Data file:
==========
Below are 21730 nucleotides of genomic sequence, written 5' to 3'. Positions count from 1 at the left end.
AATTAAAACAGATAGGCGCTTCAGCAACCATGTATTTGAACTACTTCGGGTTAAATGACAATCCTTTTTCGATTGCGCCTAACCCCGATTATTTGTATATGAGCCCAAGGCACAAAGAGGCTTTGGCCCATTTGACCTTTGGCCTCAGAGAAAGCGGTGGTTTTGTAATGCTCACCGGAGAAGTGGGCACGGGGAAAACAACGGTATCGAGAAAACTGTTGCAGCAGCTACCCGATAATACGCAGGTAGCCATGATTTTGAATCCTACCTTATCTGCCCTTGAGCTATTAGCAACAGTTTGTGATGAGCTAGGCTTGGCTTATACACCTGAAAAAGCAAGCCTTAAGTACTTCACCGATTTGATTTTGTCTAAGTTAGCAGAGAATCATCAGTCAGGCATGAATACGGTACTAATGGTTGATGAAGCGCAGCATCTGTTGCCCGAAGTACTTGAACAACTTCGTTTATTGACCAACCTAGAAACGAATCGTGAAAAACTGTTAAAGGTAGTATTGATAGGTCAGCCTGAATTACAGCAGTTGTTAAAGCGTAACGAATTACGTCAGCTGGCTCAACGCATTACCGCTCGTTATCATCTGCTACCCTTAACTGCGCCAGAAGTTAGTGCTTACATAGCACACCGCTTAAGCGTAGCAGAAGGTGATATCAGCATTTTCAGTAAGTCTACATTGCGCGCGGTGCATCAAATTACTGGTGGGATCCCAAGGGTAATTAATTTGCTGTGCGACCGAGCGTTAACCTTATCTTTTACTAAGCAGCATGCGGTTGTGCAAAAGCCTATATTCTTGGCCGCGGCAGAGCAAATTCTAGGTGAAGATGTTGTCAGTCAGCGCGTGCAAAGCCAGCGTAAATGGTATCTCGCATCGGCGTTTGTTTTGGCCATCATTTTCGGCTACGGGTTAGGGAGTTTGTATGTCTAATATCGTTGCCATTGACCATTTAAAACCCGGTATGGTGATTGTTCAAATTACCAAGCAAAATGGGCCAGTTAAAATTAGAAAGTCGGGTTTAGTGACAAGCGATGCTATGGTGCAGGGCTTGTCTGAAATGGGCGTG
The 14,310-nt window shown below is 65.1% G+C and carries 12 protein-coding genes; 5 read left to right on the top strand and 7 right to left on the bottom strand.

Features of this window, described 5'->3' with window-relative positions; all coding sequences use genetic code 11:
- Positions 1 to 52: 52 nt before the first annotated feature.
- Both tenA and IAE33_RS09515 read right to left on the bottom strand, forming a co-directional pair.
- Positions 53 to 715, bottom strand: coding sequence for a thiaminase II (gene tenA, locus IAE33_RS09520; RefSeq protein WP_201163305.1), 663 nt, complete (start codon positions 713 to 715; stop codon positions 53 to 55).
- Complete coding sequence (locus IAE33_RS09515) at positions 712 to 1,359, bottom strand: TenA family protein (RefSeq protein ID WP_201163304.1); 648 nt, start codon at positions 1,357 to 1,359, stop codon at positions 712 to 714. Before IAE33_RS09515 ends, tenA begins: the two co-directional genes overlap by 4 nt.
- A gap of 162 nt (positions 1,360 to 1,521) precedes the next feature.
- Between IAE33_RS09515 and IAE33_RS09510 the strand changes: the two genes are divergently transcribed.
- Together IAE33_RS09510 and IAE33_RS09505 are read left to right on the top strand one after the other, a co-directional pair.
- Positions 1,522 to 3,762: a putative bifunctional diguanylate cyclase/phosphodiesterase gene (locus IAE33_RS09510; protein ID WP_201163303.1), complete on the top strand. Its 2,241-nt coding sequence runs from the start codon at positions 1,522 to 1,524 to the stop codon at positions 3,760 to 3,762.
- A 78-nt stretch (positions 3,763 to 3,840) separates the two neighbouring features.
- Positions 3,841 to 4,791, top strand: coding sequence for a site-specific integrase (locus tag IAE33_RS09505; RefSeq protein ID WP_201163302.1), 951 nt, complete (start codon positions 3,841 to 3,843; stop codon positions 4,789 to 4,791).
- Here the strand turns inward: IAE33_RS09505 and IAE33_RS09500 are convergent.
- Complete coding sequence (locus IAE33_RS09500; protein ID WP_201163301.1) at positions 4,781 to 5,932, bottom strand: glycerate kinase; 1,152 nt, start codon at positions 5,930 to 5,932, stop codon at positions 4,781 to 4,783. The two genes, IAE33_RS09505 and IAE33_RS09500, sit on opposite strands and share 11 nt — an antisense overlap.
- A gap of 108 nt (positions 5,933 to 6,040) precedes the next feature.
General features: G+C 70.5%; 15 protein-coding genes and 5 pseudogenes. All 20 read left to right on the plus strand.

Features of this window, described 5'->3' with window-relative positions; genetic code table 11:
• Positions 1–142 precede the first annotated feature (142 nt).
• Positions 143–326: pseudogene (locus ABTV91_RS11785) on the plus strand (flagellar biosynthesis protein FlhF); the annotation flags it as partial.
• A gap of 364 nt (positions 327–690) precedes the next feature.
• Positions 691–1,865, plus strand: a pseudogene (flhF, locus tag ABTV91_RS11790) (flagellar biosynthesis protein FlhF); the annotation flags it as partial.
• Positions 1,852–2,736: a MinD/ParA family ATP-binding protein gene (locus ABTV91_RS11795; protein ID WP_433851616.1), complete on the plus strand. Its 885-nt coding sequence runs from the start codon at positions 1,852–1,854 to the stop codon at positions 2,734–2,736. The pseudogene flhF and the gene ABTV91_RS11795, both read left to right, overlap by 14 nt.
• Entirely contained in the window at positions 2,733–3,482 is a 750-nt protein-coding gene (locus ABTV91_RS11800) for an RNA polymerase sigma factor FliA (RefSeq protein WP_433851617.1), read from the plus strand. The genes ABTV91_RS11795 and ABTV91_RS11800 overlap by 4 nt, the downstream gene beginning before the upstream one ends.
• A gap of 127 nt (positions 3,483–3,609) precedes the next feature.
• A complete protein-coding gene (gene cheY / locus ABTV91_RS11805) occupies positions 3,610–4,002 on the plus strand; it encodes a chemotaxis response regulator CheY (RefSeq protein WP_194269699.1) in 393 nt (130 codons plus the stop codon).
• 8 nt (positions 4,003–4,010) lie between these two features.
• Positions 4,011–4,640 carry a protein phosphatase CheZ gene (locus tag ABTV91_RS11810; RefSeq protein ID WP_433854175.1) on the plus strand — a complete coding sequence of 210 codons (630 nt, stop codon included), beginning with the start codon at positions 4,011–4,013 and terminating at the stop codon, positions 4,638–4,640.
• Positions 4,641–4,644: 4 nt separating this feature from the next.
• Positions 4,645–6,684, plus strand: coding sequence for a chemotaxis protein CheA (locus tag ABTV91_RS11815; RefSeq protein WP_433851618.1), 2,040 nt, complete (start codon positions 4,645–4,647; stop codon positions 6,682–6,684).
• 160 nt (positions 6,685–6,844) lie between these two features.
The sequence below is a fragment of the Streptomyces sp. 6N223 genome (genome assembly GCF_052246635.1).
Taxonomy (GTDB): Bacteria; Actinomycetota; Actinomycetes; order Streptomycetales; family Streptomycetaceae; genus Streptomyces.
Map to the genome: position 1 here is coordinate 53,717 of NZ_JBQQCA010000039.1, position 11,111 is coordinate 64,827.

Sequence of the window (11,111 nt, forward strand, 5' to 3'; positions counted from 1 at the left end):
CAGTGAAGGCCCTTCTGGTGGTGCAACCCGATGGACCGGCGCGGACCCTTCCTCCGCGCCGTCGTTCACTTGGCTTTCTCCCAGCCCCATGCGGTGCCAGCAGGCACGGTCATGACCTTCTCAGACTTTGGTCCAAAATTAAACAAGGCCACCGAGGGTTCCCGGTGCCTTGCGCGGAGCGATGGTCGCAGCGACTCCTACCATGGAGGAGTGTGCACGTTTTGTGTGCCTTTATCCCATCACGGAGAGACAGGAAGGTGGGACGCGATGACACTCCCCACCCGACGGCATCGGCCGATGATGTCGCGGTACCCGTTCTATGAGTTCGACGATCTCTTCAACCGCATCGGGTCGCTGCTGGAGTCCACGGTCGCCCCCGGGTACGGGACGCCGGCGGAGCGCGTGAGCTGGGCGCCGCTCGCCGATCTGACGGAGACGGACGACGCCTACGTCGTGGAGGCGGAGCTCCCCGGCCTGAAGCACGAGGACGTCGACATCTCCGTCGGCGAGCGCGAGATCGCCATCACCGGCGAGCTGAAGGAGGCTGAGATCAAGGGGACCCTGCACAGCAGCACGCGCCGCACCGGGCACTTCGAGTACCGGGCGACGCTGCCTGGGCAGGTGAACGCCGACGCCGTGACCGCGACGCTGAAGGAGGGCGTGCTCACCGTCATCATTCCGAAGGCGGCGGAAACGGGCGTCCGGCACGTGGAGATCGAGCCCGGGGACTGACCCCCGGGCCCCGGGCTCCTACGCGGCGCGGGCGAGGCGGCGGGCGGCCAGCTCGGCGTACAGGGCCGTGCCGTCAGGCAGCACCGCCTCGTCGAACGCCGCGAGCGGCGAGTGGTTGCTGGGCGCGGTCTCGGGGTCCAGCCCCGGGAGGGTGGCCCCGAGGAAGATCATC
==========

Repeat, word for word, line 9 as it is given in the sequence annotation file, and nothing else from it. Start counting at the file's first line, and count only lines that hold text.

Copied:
- A gap of 162 nt (positions 1,360 to 1,521) precedes the next feature.